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1. Report for Experiment 6 is due (40 pts) 2. Post-lab for Experiment 6 is due (10 pts) 3. Pre-lab for Experiment 7 is due (5 pts) 4. Experiment 7. Synthesis and Analysis of a Complex Iron Compound. Part 3 have a write-up in your notebook Next week
1. Post-lab for Experiment 7 is due (10 pts) Spring 2007 Experiment 7. Synthesis and Analysis of a Complex Iron Compound. Part 3
PURPOSE AND LEARNING OBJECTIVES To synthesize and isolate potassium oxalatoferrate coordination compound To use redox titration to determine the oxalate content of a prepared sample To use visible spectrophotometry to determine the iron content of a prepared sample TODAY: To determine molar absorptivity of Fe(phen)32+ To determine molecular stoichiometry of a synthesized sample using redox titration data in combination with the spectrophotometric data Kx[Fey(C2O4)x] zH2O
Potassium content h Iron content Oxalate content h Water content Spring 2007 Absorption of light
Visible Spectrum 400 500 Wavelength (nm) Energy 600 700 E = h = hc Any substance that absorbs visible light appears colored to human eye when white light is transmitted through it or reflected from it. White light contains all the colors in the visible spectrum. When substance absorbs certain wavelengths (colors) of white light, human eye detects the wavelengths (colors) that are not absorbed (are transmitted). Example: Chlorophyll absorbs blue and red appears green Spring 2007 Fundamentals
Transmittance fraction of the original light that passes through the sample I0 c I Transmittance T = I I0
I 100% I0 Percent Transmittance %T = l I0 the intensity of the incident light I the intensity of the light transmitted through the sample Spring 2007 Fundamentals
Absorbance A = - log T Transmittance T = e -cl A = lc Absorbance Beer's Law (Also known as Beer-Lambert law) Concentration A absorbance (no units) - molar absorptivity (M1cm 1) is a constant for a particular substance, characteristic of how much light is absorbed at a particular wavelength.
l pathlength (cm) is a width of the sample (or the cuvette) c concentration (M) Spring 2007 Genesys 20
Light source selector Sample Blank Light detector Amplifier Readout Wavelength range 325 to 1100 nm Wavelength accuracy 2.0 nm Wavelength precision 0.5 nm Use the SAME spectrophotometer for the entire experiment! Spring 2007 Experimental Procedure Part 1. Next week Part 2. Standard solution preparation Part 3. Calibration curve using standard solution Part 4. Next week Spring 2007 Standard Solution preparation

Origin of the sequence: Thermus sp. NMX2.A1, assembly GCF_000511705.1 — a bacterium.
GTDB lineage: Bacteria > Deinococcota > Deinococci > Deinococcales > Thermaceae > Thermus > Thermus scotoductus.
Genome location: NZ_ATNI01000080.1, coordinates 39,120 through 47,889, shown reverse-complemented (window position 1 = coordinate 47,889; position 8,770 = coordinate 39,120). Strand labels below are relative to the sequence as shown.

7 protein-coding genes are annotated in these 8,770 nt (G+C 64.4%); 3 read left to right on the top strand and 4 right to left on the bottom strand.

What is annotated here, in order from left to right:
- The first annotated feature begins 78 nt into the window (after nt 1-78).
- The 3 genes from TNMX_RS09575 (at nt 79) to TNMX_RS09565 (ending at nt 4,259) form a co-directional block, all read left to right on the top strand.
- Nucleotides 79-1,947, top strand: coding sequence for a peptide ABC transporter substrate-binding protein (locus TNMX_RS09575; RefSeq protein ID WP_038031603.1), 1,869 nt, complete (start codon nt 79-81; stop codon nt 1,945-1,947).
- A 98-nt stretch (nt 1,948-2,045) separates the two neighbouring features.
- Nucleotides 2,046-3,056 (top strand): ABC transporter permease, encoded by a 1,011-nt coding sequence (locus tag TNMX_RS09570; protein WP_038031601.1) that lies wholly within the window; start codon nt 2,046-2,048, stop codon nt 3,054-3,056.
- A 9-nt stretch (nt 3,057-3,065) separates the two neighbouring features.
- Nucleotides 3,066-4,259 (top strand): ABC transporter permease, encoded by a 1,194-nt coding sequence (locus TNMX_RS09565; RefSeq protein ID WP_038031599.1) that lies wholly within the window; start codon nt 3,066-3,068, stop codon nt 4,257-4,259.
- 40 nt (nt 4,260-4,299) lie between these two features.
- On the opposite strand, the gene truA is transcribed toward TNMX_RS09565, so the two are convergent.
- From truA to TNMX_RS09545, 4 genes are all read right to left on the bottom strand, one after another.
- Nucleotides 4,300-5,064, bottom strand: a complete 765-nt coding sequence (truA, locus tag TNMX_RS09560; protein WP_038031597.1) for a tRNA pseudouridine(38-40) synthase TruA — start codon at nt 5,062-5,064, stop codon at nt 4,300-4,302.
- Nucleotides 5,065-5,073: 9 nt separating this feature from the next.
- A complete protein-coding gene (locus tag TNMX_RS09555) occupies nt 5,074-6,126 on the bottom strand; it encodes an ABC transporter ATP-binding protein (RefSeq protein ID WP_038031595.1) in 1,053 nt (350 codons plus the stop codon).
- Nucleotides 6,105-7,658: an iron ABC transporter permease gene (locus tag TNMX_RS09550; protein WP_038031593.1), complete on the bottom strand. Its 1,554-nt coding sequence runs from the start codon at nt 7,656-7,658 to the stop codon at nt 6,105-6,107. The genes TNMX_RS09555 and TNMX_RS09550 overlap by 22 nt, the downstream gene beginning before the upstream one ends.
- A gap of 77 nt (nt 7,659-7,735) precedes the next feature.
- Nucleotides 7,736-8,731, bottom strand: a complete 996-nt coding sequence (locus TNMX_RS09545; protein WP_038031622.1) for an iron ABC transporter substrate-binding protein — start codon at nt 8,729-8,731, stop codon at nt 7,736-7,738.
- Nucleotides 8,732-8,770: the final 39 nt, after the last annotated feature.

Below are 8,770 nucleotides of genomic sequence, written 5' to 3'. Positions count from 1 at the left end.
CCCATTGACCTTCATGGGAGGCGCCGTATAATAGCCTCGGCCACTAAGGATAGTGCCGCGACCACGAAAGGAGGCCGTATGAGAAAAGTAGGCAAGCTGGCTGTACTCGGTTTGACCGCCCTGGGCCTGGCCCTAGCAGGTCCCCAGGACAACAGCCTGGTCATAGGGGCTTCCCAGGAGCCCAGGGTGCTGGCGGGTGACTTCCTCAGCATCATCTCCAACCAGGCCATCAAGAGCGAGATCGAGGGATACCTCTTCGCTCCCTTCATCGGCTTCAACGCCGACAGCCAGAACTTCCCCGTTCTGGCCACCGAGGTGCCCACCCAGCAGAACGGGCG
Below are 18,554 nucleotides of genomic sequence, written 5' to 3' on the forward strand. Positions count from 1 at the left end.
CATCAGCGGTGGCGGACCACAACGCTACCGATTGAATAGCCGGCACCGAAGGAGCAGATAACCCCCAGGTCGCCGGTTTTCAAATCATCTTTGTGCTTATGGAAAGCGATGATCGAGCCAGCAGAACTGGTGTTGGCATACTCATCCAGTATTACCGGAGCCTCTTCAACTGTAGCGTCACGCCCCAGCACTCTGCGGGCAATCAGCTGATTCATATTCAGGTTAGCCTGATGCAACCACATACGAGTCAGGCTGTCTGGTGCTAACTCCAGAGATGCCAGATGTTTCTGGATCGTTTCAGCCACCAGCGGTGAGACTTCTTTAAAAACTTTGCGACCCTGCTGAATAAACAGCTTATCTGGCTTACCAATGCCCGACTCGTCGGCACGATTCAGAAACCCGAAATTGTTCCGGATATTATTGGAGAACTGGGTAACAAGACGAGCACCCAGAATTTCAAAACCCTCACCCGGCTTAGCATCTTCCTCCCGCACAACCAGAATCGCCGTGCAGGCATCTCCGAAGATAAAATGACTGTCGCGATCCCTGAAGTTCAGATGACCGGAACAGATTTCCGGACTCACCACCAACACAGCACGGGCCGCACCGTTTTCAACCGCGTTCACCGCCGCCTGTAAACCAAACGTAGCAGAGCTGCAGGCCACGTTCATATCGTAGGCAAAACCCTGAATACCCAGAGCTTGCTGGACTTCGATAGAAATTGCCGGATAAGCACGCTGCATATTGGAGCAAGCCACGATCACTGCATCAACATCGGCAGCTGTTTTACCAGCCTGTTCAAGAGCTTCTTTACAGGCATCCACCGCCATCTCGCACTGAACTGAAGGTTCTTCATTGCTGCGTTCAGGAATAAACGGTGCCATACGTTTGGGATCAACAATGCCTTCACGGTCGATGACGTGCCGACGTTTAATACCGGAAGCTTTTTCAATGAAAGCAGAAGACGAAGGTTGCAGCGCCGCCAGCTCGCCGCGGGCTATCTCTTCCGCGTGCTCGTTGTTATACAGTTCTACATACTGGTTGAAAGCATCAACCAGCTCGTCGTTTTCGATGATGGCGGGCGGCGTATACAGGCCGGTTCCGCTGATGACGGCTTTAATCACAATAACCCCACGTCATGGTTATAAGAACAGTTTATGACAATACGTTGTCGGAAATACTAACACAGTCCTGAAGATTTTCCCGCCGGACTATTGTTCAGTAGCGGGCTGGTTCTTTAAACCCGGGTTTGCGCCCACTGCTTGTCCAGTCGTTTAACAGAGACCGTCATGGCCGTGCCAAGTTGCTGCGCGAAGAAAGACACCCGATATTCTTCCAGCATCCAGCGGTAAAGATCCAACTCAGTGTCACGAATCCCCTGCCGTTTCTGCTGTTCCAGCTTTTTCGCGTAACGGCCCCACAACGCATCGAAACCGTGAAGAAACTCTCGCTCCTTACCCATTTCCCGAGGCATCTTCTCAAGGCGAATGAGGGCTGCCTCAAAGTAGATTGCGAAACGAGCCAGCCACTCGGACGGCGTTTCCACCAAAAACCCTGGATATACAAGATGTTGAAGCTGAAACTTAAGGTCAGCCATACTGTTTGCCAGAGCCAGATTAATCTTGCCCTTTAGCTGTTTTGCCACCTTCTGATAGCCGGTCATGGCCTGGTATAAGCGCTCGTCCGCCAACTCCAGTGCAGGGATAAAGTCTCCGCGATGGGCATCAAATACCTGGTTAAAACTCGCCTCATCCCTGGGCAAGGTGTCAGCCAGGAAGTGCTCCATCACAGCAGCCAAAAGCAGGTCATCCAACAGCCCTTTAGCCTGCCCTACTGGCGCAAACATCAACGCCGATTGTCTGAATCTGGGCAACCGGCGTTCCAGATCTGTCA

Objective: Fe2+ Fe(phen)32+
1,10-phenanthroline Start with Fe2+ (aq) solution of known concentration Add excess of 0.3% solution of 1,10-phenanthroline Fe2+ + 3 phen Fe(phen)32+ Add 10% hydroxylamine, NH2OH, to preserve your Fe2+ standard: 4Fe3+ + 2 NH2OH 4Fe2+ + N2O (g) + 4 H+ + H2O Add 1 M sodium acetate, NaCH3COO, to buffer the solution Let the solution sit for at least 20 minutes to insure the reaction goes to completion Spring 2007 Calibration curve
Objective: Determine molar absorptivity,, for Fe(phen)32+
Prepare 5 standard solutions of varying concentration
0.9 0.8 0.7 Least squares fit y=ax Absorbance 0.6 0.5 0.4 0.3 0.2 0.1 0 0.0E+00 2.0E-05 4.0E-05 6.0E-05 8.0E-05 A = const c const = l (slope) Note: l = 1 cm Concentration, M Spring 2007 Dilutions
1. M1 V1 = M 2 V2
# of moles before = # of moles after Adding up to a volume (volumetric flasks are usually used) Example: 20.0 ml of 0.50 M solution was transferred into a 100.0 ml volumetric flask and diluted to the mark. Determine the molarity of the resulting solution. M1 = 0.50 M V1 = 20.0 ml M2 = ? V2 = 100.0 ml Answer: 0.10 M f5 factor o n Dilutio 2. Adding volumes together (mixing solutions) Example: 20.0 ml of 0.50 M solution were mixed with 100.0 ml of deionized water. Determine the molarity of the resulting solution. M1 = 0.50 M V1 = 20.0 ml M2 = ? V2 = 120 ml Answer: 0.083 M ctor of 6 Dilution fa Spring 2007 Two Step Dilutions M1 V1 = M 2 V2
# of moles before = # of moles after Example: 20.0 ml of 0.20 M solution was transferred into a 100.0 ml volumetric flask and diluted to the mark. Then 15.00 ml of the prepared solution was mixed with 65.0 ml of water. Determine the molarity of the final solution. Dilution 1. M1 = 0.20 M V1 = 20.0 ml M2 = ? V2 = 100.0 ml M2 = 0.040 M Dilution 2. M1 = 0.040 M V1 = 15.0 ml M2 = ? V2 = (15.0 ml + 65.0 ml) = 80.0 ml M2 = 0.0075 M NOTE: M2 from Dilution 1 becomes M1 in Dilution 2. f5 factor o n Dilutio of 5.3 ution factor Dil Spring 2007 Miscellaneous Tips
Most common source of error DILUTION ERRORS Make sure you know how to use a volumetric flask Make sure you know how to handle spectrophotometer cuvettes: Don't forget to prime Handle from the top Fill the cuvette at least 3/4 of the way up DO NOT discard any of your solutions until AFTER you plot your data and OK it with your TA Spring 2007 ...
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This note was uploaded on 11/10/2008 for the course CH 204 taught by Professor Leytner during the Spring '08 term at University of Texas at Austin.
- Spring '08